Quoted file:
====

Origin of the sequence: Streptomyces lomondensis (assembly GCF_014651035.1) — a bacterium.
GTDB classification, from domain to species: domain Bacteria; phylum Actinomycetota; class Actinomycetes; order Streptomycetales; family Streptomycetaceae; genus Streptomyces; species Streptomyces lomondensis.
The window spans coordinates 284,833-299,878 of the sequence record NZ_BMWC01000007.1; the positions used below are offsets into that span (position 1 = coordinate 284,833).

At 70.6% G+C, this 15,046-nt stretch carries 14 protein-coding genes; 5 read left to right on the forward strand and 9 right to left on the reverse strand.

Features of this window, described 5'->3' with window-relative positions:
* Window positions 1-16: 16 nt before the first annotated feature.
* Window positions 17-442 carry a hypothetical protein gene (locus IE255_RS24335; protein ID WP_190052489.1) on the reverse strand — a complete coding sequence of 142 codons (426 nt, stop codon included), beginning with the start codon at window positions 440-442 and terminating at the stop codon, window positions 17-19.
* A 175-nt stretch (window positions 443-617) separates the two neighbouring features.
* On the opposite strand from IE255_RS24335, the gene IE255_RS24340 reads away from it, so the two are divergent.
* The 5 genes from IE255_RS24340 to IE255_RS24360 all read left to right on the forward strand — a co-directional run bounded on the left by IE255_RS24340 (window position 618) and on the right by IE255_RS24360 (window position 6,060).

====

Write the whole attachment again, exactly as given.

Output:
Origin of the sequence: Streptomyces lomondensis (assembly GCF_014651035.1) — a bacterium.
GTDB classification, from domain to species: domain Bacteria; phylum Actinomycetota; class Actinomycetes; order Streptomycetales; family Streptomycetaceae; genus Streptomyces; species Streptomyces lomondensis.
The window spans coordinates 284,833-299,878 of the sequence record NZ_BMWC01000007.1; the positions used below are offsets into that span (position 1 = coordinate 284,833).

At 70.6% G+C, this 15,046-nt stretch carries 14 protein-coding genes; 5 read left to right on the forward strand and 9 right to left on the reverse strand.

Features of this window, described 5'->3' with window-relative positions:
* Window positions 1-16: 16 nt before the first annotated feature.
* Window positions 17-442 carry a hypothetical protein gene (locus IE255_RS24335; protein ID WP_190052489.1) on the reverse strand — a complete coding sequence of 142 codons (426 nt, stop codon included), beginning with the start codon at window positions 440-442 and terminating at the stop codon, window positions 17-19.
* A 175-nt stretch (window positions 443-617) separates the two neighbouring features.
* On the opposite strand from IE255_RS24335, the gene IE255_RS24340 reads away from it, so the two are divergent.
* The 5 genes from IE255_RS24340 to IE255_RS24360 all read left to right on the forward strand — a co-directional run bounded on the left by IE255_RS24340 (window position 618) and on the right by IE255_RS24360 (window position 6,060).